One-Third of Colorado Hospitals Refuse to Allow Doctors to Kill Patients in Assisted Suicide

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One-Third of Colorado Hospitals Refuse to Allow Doctors to Kill Patients in Assisted Suicide

Erin Parfet   Jan 20, 2017   |   3:38PM    Denver, CO

Hospitals and clinics throughout Colorado are refusing to comply with Proposition 106, Colorado’s newly passed legalization of doctor-prescribed suicide, StatNews reported.

Medical, disability rights, pro-life and religious groups all campaigned against the deadly measure. The Archdiocese of Denver, Colorado actively campaigned against the initiative, a parallel of Oregon’s doctor-prescribed suicide law, spending upward of $1.6 million in their effort to protect lives, the report states.

However, in November, the suicide measure passed in the polls by a two-thirds to one-third vote, and “victory” was declared within an hour of polls closing, the report continued.

“We are deeply disappointed and concerned about Colorado legalizing doctor-assisted suicide,” Jeff Hunt, Vice President of Public Policy at Colorado Christian University, told the Denver Post. “The fight is not over.”

Indeed the fight isn’t over on the ground, for several of the largest healthcare systems in the state.

Centura Health, the largest hospital system in the Centennial State operated by a partnership between Catholic Health Initiatives and the Adventist Health System, stated it would “opt out” of performing assisted suicides, according to StatNews.

SCL Health, Colorado’s second largest hospital system and rooted in the Catholic faith, issued a statement that patients requesting physician assistance in suicide “will be offered an opportunity to transfer to another facility of the patient’s choice.”

HealthONE, which is not affiliated with any religious groups, also said it will not allow doctor-prescribed suicides in its eight hospitals, according to the report.

The Colorado legislation permits doctors, nurses and pharmacists to decline participation in assisted suicide, euthanasia and similar practices, based on an individual’s conscience, the report continued.

It is noted by StatNews that one third of Colorado’s acute care hospital beds are under the umbrella of various Catholic-based health systems.

UCHealth and Kaiser Permanente allow physician-assisted suicide in their practices and clinics as permitted by state law, the report continued.

“This is a historic day for all Coloradans, and an especially tremendous victory for terminally ill adults who worry about horrific suffering in their final days,” said Barbara Coombs Lee, Compassion and Choices Action Network President in a statement reported by 9News.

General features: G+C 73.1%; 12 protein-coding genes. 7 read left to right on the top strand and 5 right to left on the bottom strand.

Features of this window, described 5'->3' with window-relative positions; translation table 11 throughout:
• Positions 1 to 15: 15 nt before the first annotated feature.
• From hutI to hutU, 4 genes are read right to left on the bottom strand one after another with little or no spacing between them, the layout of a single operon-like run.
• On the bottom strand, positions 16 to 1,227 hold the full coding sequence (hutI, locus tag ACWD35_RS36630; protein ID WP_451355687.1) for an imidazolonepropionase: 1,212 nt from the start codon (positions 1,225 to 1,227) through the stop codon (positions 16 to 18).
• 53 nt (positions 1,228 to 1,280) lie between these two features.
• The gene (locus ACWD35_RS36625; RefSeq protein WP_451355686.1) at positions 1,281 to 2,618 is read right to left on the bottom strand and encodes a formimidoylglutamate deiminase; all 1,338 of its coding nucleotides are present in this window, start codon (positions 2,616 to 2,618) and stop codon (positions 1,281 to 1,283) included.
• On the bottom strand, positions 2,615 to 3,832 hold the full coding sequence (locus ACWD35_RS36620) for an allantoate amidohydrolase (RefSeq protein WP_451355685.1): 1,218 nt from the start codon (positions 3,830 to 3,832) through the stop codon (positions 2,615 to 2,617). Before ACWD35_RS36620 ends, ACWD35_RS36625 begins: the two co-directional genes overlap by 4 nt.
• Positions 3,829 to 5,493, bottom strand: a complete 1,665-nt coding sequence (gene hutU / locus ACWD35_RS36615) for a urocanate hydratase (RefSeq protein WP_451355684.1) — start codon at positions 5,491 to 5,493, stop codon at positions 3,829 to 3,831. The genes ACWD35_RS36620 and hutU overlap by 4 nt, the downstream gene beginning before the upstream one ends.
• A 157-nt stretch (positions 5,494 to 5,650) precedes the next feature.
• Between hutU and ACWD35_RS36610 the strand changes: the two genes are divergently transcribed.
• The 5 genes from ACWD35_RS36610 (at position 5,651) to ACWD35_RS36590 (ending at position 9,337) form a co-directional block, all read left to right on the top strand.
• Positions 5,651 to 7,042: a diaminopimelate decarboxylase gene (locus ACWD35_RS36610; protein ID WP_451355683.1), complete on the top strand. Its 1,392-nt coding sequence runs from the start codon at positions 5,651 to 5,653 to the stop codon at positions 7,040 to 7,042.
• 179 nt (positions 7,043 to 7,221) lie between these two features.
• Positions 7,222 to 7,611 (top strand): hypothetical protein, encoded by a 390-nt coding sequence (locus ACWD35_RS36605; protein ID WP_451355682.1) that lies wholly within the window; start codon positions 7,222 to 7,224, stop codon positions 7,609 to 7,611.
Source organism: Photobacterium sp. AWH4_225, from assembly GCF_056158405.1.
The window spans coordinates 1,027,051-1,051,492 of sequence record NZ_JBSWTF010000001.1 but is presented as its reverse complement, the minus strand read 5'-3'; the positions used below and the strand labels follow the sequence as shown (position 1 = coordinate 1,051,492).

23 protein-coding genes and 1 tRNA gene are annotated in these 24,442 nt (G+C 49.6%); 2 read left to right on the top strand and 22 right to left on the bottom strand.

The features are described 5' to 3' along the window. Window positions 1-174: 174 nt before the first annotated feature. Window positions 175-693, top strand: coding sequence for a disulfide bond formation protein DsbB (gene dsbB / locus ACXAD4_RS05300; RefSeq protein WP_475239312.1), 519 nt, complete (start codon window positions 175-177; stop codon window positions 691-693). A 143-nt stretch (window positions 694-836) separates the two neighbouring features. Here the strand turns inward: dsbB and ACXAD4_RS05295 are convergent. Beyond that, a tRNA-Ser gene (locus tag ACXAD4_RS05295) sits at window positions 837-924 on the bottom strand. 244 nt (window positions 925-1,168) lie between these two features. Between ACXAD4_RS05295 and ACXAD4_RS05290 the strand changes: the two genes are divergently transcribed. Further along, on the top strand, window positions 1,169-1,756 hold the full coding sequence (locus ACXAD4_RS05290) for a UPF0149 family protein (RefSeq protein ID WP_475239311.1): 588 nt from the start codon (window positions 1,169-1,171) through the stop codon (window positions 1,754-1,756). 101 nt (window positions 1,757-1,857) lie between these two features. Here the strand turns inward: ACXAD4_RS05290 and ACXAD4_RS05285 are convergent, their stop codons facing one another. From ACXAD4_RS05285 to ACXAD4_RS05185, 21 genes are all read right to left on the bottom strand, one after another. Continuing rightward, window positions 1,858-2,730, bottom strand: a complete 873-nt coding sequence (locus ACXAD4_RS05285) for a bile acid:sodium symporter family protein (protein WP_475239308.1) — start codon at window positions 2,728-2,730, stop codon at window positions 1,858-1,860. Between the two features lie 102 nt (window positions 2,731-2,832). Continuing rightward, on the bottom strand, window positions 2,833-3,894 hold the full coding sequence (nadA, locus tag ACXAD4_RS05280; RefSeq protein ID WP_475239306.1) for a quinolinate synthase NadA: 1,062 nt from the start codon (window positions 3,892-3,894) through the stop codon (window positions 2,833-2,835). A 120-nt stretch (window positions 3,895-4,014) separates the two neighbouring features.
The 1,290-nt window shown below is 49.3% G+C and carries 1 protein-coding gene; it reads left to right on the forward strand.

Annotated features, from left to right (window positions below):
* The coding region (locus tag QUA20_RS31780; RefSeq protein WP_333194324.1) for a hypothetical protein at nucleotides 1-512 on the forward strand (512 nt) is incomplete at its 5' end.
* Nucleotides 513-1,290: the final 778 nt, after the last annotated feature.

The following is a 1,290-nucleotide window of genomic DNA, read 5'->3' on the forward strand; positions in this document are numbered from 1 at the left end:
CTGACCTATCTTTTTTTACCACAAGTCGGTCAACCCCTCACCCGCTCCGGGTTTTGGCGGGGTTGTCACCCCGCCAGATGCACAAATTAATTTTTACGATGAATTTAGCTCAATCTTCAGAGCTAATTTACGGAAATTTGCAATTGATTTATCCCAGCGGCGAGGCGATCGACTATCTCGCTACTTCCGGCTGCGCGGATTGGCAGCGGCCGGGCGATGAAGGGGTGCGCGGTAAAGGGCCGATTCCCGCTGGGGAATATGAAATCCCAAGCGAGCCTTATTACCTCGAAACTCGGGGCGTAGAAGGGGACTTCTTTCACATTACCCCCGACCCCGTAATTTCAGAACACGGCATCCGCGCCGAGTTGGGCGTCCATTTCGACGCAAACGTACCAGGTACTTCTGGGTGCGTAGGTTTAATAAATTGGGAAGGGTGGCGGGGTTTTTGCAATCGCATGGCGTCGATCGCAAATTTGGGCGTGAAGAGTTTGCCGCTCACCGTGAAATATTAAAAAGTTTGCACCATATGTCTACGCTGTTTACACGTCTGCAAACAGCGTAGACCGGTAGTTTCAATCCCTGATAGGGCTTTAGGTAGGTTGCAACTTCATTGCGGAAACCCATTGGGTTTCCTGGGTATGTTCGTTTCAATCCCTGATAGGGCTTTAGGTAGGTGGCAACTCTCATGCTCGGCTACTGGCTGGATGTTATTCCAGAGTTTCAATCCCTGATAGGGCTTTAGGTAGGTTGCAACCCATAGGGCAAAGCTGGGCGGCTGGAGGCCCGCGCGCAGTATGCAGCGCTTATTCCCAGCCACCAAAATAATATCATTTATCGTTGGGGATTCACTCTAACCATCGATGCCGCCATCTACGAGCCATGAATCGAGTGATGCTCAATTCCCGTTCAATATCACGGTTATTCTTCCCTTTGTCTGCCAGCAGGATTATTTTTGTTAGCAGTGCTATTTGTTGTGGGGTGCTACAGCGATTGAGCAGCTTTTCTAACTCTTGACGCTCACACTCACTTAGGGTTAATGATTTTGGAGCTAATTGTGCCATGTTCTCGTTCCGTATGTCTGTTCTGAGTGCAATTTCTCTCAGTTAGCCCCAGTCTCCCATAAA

“We are delighted the significant investment paid off and are proud to have lent the expertise and resources to empower the voters of Colorado. We congratulate Colorado for becoming the sixth state where more people have peace of mind at the end of life and fewer suffer unnecessarily.”

However, Alan Rastrelli, medical director for Divine Mercy Supportive Care, a non-profit hospice service, expressed different sentiments in an editorial in the Denver Post.

“The harm of physician-assisted suicide to patients and the healing profession of medicine was lamented in 400 BC by the Greek philosopher and physician Hippocrates when he wrote: ‘The regimen I adopt shall be for the benefit of my patients … and not for their hurt or for any wrong. I will give no deadly drug to any, though it be asked of me, nor will I counsel such,’” Rastrelli wrote.

He continued: “The healing profession, with hospice and palliative care, is entrusted with the sacred privilege of assisting their patients compassionately through the dying process, ensuring that patients have the comfort and dignity they deserve. With ‘intensive caring’ we strive to ease their suffering, their fear of death — and their fear of living.”

Rastrelli emphasized that care, not killing, is the answer to help people who are suffering.

“Patients can choose to forgo life-sustaining interventions that may excessively burden them or prolong the dying process,” he wrote. “They can choose to allow a natural death in the comfort of their home, surrounded by loving caregivers. This is the difference between blowing out the candle vs. allowing it to flicker out on its own. Physicians and nurses are to help the patients as their life is ending, not end their life by an unethical act.”

 

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